Tuesday, October 15, 2013

When We Were on Fire

Within the first chapter, I found myself wishing I had Addie's phone number.

Mostly to say, 

I was at that concert too.
Probably that youth group.
Definitely that mission trip.
I also memorized all of the words to Father's Eyes." 
(Ahem, I may or may not still know them.)


I find I'm tempted these days to put all of my young Christian subculture experiences under the same category as all of the dispensable, awkward, and worth forgetting stuff. 

Not long ago, a friend and I caught up while driving, our eyes fixated on the dark road ahead of us, and we reminisced about the days from "before" my life fell apart. We tossed around names and places, addresses and old houses, churches and stories of a life that seemed fuzzy at best. Fuzzy mostly because I was trying to forget it. 

"I hate her," I said to my friend, almost in a whisper. "I hate the old me, you know? Like…I think about the things she did, the things she loved, who she was and I can't think of anything I like about her. I don't like any of it. I'm embarrassed by her."

She sighed and nodded. She knew her, that girl I proclaimed to hate. She knew her and called her friend.

"I remember her," she paused. "She wasn't that bad. And she made you who you are today. She's still a part of you." She went on to remind me of the good things. The things I had forgotten or had buried with the corpse of my memory. 

It wasn't all bad. Some of it was really good. It wasn't perfect. It might not be what I'd recommend now. And sure, some of it fed the trough that led me to where I ended up at 22. But I can't look back and toss it all away. I just can't. There is something to extract there, and you know who did it well? That Addie Zierman girl.


In "When We Were on Fire", Addie extracted. She took the pieces of all those years and laid them out like a rag quilt in front of the reader. She didn't say everything was ok, or that all of the strategies and plans worked. She delicately and honestly peeled back the layers of what it was like to grow up as one child of the 80s & 90s Christian subculture. She said things straight, gently, without mincing words, without dodging the issues. She said it and laid bare the facts — leaving the reader to see it plain and clear. 

It was how I'd want to be able to say it all, without all of my loaded cynicism and sarcasm getting in the way.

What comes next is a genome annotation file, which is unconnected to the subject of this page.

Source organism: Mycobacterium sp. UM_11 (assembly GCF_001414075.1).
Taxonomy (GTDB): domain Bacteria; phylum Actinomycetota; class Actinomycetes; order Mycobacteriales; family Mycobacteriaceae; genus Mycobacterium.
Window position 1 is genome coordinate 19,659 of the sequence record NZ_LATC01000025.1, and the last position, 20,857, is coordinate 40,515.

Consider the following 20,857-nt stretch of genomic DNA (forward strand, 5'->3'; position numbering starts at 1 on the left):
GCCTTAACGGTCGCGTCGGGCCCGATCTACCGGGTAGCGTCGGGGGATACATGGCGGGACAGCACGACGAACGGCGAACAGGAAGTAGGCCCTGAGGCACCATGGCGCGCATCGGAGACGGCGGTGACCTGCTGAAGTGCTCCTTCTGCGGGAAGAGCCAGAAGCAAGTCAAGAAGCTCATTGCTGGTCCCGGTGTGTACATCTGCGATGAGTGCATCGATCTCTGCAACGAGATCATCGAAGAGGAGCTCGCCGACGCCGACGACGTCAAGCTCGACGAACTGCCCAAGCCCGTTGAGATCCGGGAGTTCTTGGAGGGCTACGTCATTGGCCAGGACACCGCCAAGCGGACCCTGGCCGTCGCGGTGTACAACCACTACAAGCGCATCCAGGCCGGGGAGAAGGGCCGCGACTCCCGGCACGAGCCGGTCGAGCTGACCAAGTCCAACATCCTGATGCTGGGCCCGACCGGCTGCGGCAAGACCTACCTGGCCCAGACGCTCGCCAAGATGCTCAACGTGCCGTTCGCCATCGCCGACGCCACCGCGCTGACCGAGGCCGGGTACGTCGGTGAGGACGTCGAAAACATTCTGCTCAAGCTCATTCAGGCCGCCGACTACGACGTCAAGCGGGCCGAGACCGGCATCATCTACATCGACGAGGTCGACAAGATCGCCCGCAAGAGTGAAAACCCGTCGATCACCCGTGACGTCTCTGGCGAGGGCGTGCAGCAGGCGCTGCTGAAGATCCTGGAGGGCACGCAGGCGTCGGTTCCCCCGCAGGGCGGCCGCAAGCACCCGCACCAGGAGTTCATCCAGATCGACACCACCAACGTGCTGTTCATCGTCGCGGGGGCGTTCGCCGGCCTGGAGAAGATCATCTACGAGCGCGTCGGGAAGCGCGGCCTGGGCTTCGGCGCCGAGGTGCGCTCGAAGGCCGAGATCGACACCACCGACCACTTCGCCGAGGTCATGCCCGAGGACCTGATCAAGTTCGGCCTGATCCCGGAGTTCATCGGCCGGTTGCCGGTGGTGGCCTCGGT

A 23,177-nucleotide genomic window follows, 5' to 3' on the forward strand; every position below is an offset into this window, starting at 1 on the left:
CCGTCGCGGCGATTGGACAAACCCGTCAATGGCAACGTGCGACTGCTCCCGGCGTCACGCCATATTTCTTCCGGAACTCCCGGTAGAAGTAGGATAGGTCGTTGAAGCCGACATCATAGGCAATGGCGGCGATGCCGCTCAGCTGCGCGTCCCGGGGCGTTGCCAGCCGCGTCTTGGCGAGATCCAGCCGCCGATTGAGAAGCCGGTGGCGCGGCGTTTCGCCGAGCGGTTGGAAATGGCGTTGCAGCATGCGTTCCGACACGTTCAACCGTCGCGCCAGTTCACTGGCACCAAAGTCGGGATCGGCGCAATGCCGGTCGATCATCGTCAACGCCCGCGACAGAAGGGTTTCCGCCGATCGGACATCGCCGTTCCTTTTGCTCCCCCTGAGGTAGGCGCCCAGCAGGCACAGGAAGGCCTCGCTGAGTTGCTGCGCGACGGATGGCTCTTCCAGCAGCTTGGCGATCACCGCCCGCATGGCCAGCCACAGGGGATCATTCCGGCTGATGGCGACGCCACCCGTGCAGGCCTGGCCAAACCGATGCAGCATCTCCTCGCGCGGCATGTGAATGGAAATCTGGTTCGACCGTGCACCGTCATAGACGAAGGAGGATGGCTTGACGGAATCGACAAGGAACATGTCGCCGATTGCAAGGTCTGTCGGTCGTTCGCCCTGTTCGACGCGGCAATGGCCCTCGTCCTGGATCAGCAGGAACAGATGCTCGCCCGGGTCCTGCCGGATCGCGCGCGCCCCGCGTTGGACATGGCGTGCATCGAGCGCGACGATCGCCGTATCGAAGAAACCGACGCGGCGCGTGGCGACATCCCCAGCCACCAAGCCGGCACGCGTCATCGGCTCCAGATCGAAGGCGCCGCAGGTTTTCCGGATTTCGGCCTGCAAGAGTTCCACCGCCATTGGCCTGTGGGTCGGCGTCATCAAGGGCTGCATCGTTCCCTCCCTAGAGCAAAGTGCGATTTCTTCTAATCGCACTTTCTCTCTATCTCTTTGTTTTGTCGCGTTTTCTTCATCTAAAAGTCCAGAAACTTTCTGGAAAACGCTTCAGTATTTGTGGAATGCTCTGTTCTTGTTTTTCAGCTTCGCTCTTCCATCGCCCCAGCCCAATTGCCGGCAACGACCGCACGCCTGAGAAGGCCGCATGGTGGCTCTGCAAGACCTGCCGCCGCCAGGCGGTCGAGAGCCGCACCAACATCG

"It's refreshing to read the words of someone who's main mission isn't to tear apart the entire Christian subculture," I said to a friend. "Even if we all know some things were weird, or handled poorly, she leaves it to the reader to come to their own conclusions. It's really, really refreshing." Addie never made it her mission to single-handedly rip the clothes off of a broken system. In fact, if anything, she looked back at the broken body of Christ and managed to simultaneously see all of the broken pieces of all of it without calling the whole thing "ugly." 

I'm still learning how to do this. How to call something like it is. How to take a step back and know what's over is over. How to slip back into the beauty of the body of Christ again without holding all of it's failures against everyone else. There were moments of the book where I felt I was sitting side by side with her. She said the words I thought. She thought the words I said. And I realized that maybe this journey out of the Christian subculture isn't always a solo one. Maybe a lot of us have sat in coffee shops or next to a bottle of wine and asked ourselves "How did we get here?"

And then something else Addie handled like a pro? The art of saying one thing while meaning another altogether. I mean — in some cases it was brilliant. It was that moment where you said, "Wait. You're not talking about what I think you're talking about anymore, are you?" I underlined passage after passage, writing in the margins things like "Yes, this." and "There it is." I made the book my own and thanked her quietly time and time again for saying the thing I didn't know how to put my finger on.

So here's what I'm saying. Addie Zierman's book "When We Were on Fire" releases TODAY. And I think you should read it. I'm not saying that because I'm trying to force you to see things from this side of the water. And I'm not getting paid to say any of this.

I'm saying you should read it because Addie writes one amazing memoir, and I wanted more. I wanted more stories, more anecdotes, more of what she's learned, extracted and where she's headed. Truth be told, that's how I always want to feel at the end of a book.

Take it from me and whatever is left of that Jesus Freak, purity ring wearing girl from 1995…it's so good you guys. 


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